It’s nice to see old friends, and on a purely nostalgic level, Ridley Scott’s return to the mythology of “Alien” gives us a grin on a double set of extending, slavering jaws.
“Prometheus” doubles down on the impeccable design, editing and art direction that elevated Scott’s 1979 space monster story to an electrifying adult horror masterpiece. Scott delivers a visually exquisite, unmissable film that demands and deserves to be seen on the biggest screen available.
It is also unforgivably stupid. For all its gloss and craftsmanship, this is a rote “final girl” flick with tentacles. “Alien” was about more than a look. It was blessed by the sardonic tang of Dan O’Bannon’s screenplay, a paranoid psychological thriller that tightened its screws with each narrative twist. O’Bannon’s genius lay in grounding his bleak horror havoc in ideas that preoccupy the modern psyche: social collapse, malaise and distrust of authority.
“Prometheus” was co-written by Damon Lindelof, a creator of TV’s “Lost.” Brace yourself: Lots of weird stuff occurs without rhyme or reason.
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In the moody, mysterious prologue set on a planet abounding with waterfalls (possibly primordial Earth, but who knows?), someone does something that is startling, ambiguous and visually arresting. “Wow,” I thought, “that’s amazing. Why is that happening?” It was a thought that became distressingly familiar over the next 119 minutes.
“Prometheus” springs from the cautionary fable of fire stolen from the gods, and Mary Shelley’s “Frankenstein, or the Modern Prometheus,” which revisited the whole man/God/creation situation (and the perils thereof). The story proper begins with archaeologists Elizabeth Shaw (Noomi Rapace) and Charlie Holloway (Logan Marshall-Green), whose discoveries suggest that humanity is not alone in the universe.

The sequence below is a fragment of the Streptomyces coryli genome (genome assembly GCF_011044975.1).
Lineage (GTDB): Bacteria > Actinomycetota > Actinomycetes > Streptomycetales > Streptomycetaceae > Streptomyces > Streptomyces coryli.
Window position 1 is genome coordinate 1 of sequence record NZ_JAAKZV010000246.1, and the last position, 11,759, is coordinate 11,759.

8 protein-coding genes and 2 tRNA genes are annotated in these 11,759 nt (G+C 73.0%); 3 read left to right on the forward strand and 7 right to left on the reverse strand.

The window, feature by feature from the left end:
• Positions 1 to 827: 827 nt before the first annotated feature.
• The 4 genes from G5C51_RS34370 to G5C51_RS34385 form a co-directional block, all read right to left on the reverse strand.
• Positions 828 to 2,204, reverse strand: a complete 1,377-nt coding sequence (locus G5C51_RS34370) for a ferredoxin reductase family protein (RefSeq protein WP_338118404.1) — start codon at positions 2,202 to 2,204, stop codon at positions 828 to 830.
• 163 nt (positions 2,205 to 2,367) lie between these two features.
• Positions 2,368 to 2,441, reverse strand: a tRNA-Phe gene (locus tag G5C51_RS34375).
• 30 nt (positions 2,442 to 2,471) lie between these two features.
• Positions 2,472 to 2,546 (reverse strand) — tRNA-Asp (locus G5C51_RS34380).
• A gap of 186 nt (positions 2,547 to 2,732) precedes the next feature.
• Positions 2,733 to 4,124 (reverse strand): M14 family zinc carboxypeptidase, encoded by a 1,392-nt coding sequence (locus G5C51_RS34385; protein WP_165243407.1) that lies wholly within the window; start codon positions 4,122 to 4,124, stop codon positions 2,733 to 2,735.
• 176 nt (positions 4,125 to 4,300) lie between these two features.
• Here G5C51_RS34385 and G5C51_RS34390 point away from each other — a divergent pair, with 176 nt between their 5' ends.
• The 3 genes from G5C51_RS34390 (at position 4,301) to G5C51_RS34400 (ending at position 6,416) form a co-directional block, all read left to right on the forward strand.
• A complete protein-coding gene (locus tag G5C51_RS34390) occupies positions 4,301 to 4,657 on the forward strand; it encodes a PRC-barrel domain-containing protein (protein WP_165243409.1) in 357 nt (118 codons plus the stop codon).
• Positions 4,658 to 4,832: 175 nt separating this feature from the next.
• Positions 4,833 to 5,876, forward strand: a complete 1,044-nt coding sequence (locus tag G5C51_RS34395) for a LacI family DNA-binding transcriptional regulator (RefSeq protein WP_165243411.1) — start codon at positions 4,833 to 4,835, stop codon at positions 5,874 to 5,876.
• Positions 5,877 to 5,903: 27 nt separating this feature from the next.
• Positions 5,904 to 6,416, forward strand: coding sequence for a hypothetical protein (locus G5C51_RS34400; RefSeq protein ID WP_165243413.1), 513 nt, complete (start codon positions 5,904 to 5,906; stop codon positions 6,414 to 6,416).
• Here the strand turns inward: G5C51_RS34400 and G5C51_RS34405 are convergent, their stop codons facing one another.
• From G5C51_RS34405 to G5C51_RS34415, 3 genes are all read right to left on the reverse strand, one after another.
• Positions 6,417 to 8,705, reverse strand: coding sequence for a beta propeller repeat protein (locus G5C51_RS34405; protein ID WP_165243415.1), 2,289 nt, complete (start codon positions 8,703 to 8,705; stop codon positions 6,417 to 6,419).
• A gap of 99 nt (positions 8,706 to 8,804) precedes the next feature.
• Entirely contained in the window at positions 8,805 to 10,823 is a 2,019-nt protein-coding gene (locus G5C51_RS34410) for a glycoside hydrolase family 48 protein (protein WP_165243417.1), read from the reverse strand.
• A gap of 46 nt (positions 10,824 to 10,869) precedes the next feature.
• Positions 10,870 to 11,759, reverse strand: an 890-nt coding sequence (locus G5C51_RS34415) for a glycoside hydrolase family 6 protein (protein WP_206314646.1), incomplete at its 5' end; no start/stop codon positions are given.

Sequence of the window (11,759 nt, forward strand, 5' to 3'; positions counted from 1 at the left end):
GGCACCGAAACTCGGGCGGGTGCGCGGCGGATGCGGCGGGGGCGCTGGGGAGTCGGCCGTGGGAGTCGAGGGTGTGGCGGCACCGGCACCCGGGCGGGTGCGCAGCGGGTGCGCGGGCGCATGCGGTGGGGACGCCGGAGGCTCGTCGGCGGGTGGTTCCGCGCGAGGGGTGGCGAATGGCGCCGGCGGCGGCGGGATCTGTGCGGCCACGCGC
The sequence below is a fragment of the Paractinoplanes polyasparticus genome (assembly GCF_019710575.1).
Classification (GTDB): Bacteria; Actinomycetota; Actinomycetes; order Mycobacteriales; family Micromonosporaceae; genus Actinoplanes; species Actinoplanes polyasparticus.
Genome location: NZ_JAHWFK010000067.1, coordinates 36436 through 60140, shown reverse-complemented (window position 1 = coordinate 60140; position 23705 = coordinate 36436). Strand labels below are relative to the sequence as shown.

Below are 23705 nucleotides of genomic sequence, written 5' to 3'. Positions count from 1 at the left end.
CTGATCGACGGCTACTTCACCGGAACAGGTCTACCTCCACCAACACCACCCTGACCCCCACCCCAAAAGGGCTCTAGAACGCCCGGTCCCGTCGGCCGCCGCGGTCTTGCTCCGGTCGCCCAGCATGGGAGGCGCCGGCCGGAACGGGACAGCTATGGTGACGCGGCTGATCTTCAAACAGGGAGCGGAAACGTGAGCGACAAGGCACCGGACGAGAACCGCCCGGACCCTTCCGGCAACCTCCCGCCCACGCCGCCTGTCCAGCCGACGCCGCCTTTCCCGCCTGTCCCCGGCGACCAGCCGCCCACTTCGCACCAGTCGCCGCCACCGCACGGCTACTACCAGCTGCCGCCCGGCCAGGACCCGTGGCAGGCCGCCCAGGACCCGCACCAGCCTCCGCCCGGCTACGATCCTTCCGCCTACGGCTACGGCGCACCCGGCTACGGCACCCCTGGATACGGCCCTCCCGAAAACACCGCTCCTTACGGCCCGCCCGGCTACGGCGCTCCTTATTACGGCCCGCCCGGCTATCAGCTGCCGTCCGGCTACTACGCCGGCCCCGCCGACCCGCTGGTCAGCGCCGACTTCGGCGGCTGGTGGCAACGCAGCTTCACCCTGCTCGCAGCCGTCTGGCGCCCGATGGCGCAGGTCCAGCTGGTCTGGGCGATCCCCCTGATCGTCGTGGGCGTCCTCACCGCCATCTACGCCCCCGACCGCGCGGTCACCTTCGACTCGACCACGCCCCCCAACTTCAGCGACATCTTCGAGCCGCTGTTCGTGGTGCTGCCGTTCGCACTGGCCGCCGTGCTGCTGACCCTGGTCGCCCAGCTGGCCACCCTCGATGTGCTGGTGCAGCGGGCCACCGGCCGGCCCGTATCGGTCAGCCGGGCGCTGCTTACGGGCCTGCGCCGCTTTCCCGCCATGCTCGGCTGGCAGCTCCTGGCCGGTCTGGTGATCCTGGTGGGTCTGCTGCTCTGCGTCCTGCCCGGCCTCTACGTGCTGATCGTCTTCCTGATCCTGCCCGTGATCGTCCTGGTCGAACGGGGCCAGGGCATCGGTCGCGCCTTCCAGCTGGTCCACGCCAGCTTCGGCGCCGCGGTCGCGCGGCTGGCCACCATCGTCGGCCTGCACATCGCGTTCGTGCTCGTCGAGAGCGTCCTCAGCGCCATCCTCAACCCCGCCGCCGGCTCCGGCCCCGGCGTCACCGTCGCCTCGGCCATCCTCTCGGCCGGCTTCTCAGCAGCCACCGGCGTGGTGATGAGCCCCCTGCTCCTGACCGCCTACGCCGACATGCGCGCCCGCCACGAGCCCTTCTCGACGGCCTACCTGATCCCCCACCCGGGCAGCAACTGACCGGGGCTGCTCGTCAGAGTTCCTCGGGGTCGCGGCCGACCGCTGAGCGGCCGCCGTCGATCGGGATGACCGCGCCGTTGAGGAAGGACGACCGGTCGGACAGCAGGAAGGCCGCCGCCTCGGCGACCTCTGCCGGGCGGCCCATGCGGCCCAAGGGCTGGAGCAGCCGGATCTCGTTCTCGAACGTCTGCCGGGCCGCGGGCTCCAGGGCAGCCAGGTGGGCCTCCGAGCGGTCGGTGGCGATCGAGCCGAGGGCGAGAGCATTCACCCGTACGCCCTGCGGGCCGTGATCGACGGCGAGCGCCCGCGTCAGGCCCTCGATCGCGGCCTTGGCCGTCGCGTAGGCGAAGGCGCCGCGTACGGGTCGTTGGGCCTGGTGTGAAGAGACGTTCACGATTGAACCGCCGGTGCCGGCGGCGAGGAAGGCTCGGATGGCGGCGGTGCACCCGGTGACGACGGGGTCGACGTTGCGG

This intrigues the world’s richest and apparently oldest man, Peter Weyland (Guy Pearce under a thick impasto of wrinkle makeup). As he grapples with mortality he dispatches the cave researchers on a trillion-dollar space expedition seeking alien beings who may have kick-started humankind’s evolution. Once they reach their destination, things do not go as planned and the crew is swept into an epic battle for mankind’s salvation. The fact that the devout, infertile Elizabeth and rationalist Charlie are lovers plays a significant part in this story. Like its “Alien” kin, “Prometheus” mines icky anxiety from human and E.T. reproduction.
No effort has been spared in imagining the luxury-liner space vessel and the barren moon it visits. The film’s physical environments have a tangible realism and an unsettling aura, too. But it’s populated with characters we scarcely get to know.
The ship’s soft-spoken robot (Michael Fassbender), who behaves like a blandly sinister Jeeves, is more engaging than his human cohorts. Other than Charlize Theron’s condescending Weyland Corp. overseer and Idris Elba’s affable captain, the crew are indistinct characters who might as well be named Victims 1 through 10. “Alien” built to a big emotional payoff because we were surprised by Sigourney Weaver evolving from a peripheral character into the last heroic human standing. No one in this film creates such a compelling connection to the audience. The crew gets gobbled up like beer nuts, and without much more impact.
“Alien’s” blue-collar crew did their ill-equipped best to fight an ultimate killer. Here the astronauts die because they are idiots. Would you mourn for a chump who reaches out welcomingly to a space cobra as if it was a docile attraction at a petting zoo? Would you grieve patsies who get lost in corridors they have just painstakingly computer-mapped, or a nimrod who runs from a giant wheel of death along the path of its rotation rather than veering perpendicular to safety? Would you accept one crew member infecting another with alien bio-slime just to see what happens?
“Prometheus” saddles a billion-dollar franchise with a dollar-store script. Luckily, in space, no one can hear you groan.